Merry Krismas!

I like Christmas. My wife and I normally have a tree and exchange gifts. When our granddaughters were young—and geography and travel permitted—Christmas in alternate years we gathered with my daughters, their husbands, and their kids, with the usual overeating and good spirits. As if that weren’t enough, for over a decade we’ve frequently marked Hanukah with Jewish friends.

Many atheists approach Christmas pretty much the way others do with the exception of the Christ part. (Come to think of it, that’s the way most Christians celebrate it, else there wouldn’t be all those “put Christ back in Christmas” exhortations.) There are exceptions, of course. Tom Flynn, a prominent secular humanist publisher makes a respectable case against atheists participating in Christmas.

Some Christians know how their predecessors stole the holiday from its pagan sources, that except by fiat Christmas has no connection to the birthday of the presumed Jesus, and (for good measure) Easter and much of the Christian story was “borrowed” from earlier religions. (I’ll deal with the plagiarism of Christianity in a later post.) Still, despite these particulars, most Christians act as if Christmas re-enacts the Baby Jesus, wise men, shepherds, and substandard lodging.

I don’t mind greeting others with a hearty “Merry Christmas” or being wished a joyful Christmas myself. Happy Holidays works, too, though some fundamentalists get their noses out of joint about it. Somebody spread the silly rumor that there’s a war on Christmas by unbelievers. Bill O’Reilly and Fox’s previous official clown Glenn Beck partake in that brand of stupidity. Fundamentalists, who seem constitutionally unable to take a joke, get their dander up over every imagined challenge to the hegemony of their superstition.

It’s possible to get rather rigid and doctrinaire about greetings. I’m pretty laid back about it, refusing to treat a sincere greeting as a call to revolution. I happily tolerate “God bless you” from Christians in my home country just as happily as I accept “nameste” in Napal or, for that matter, “happy solstice” from a latter day hippie here. (Funny how we often give greater latitude to foreign cultures than we do to each other in our own.) I feel fortunate to receive genuine well-wishing in whatever faith or culture it’s framed. Seems to me that this world needs all the good tidings we can muster, not rules that cramp their expression, silly rules that discount good will because the words chosen to convey it are rooted in a different take on life.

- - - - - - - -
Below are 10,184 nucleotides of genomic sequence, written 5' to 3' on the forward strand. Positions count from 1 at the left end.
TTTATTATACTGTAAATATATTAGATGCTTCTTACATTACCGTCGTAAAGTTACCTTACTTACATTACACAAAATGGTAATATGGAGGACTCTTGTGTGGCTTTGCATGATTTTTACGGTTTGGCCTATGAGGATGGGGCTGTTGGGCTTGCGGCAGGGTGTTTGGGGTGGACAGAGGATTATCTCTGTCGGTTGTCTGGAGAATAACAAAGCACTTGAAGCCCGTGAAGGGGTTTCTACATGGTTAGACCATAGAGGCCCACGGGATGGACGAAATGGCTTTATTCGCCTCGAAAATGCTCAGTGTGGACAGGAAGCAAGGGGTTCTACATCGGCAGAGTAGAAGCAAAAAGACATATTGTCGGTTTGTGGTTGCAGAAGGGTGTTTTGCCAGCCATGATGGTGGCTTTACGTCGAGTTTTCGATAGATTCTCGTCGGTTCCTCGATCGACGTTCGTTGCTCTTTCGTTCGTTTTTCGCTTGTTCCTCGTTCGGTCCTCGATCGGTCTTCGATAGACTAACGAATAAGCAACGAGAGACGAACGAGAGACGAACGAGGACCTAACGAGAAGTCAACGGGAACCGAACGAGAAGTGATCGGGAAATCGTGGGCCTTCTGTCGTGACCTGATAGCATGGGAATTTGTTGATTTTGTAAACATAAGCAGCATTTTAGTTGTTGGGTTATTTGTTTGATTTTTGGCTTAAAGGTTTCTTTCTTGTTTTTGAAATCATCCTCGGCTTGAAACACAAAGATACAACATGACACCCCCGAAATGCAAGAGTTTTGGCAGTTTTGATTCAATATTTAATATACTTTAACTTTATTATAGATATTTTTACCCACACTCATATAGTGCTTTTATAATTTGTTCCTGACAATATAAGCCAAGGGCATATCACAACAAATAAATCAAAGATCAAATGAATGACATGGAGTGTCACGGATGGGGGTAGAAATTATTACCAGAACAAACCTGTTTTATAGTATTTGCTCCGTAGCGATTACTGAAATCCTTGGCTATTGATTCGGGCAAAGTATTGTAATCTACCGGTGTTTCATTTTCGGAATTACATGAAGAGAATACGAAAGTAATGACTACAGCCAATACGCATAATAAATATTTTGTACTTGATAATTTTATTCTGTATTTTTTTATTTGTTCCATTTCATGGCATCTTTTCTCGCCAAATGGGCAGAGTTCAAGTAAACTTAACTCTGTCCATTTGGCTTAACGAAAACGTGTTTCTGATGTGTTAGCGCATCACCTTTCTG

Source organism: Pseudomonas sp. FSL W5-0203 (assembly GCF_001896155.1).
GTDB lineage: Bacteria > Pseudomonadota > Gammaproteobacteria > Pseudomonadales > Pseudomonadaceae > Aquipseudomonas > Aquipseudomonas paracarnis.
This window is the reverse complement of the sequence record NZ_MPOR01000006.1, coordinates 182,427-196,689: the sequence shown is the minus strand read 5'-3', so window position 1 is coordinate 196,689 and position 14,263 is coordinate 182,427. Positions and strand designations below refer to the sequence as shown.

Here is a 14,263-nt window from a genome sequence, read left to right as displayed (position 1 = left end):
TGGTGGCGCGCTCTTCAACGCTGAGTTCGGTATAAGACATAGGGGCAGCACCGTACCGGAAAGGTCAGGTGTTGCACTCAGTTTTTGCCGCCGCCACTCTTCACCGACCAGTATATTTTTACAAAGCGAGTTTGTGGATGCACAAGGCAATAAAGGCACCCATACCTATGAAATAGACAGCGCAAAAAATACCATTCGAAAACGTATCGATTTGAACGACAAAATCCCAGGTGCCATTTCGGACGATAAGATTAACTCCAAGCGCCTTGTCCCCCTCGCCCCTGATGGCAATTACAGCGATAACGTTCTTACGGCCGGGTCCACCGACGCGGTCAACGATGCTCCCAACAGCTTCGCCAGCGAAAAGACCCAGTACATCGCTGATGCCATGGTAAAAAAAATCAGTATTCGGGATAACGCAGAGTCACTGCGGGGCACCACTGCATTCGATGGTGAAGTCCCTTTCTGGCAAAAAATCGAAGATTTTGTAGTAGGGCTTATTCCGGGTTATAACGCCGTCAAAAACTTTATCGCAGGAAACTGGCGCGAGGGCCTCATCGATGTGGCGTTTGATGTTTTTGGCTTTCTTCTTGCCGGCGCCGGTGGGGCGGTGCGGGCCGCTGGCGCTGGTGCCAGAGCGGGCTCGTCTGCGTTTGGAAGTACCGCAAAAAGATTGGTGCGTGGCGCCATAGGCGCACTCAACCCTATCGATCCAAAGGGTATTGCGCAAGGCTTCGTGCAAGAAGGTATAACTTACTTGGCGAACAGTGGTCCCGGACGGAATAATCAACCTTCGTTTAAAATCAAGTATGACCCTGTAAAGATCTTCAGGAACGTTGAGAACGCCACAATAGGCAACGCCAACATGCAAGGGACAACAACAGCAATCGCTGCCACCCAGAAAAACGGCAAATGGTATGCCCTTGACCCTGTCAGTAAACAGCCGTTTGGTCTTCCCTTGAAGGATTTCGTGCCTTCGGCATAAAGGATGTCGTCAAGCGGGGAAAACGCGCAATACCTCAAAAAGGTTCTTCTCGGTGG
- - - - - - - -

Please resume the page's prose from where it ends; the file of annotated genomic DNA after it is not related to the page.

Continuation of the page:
After all, I have neither pains of conscience nor irritation when I say Thorsday or the common contraction “Go(o)d b’ye,” though there may be atheists who do. I only this month learned of Merry Krismas as a secular greeting from Dale McGowan’s Atheism for Dummies. I like its cleverness in incorporating the fun-in-giving of the Kris Kringle myth. (Atheists like myths as much as anybody, though we rarely confuse even the most wonderful of myths with fact.)

Not being a Christian, I don’t fret much about Jeremiah’s caution (chapter ten) against the vanity of customs wherein “A tree from the forest is cut down and worked with an axe by the hands of a craftsman [decorated] with silver and gold [and fastened] with hammer and nails so that it cannot move.” Given the botched-up job I’ve made trying to make trees stand up straight, a craftsman would have been a blessing. But my disregarding of Jeremiah isn’t mine alone; the Christians I’ve known don’t let the stick-in-the-mud prophet interfere with their decorating habits either. Apparently, choosing (and heeding) Bible selections cafeteria-style is as traditional as, well, leaving Christ out of Christmas.

Here’s the deal about Christmas. For billions it is a happy season—sometimes religious, sometimes not—offering at least momentary joy in a world with a joy shortage. There’s no war on it except to stop the pious from enlisting the government to protect their religion for them. (Fundamentalists have a bad habit of trying to control everything, then get upset if someone pushes back.) As I see it, Christians stole it from the pagans, so it’s only a good natured turnabout for us to steal it back!

All in the spirit of the holidays, of course. Merry Krismas!

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About John Bruce Carver

I am a U. S. citizen living in Atlanta, Georgia, having grown up in Chattanooga, Tennessee, and graduating from Chattanooga High School. I served in the Electronic Security Command of the U. S. Air Force before receiving a B.S. degree in business/economics and an M.Ed. in educational psychology, both at the University of Tennessee at Chattanooga. I then completed a Ph.D. in clinical (and research) psychology at Emory University. I have two daughters and three granddaughters. An ardent international traveller, I have been in over 70 countries for business and pleasure. My reading, other than novels, tends to be in history, philosophy, government, and light science. I identify philosophically as a secular humanist, in complete awe of the universe including my fellows and myself. I am married to my best friend, Miriam, formerly of the United Kingdom and Canada.
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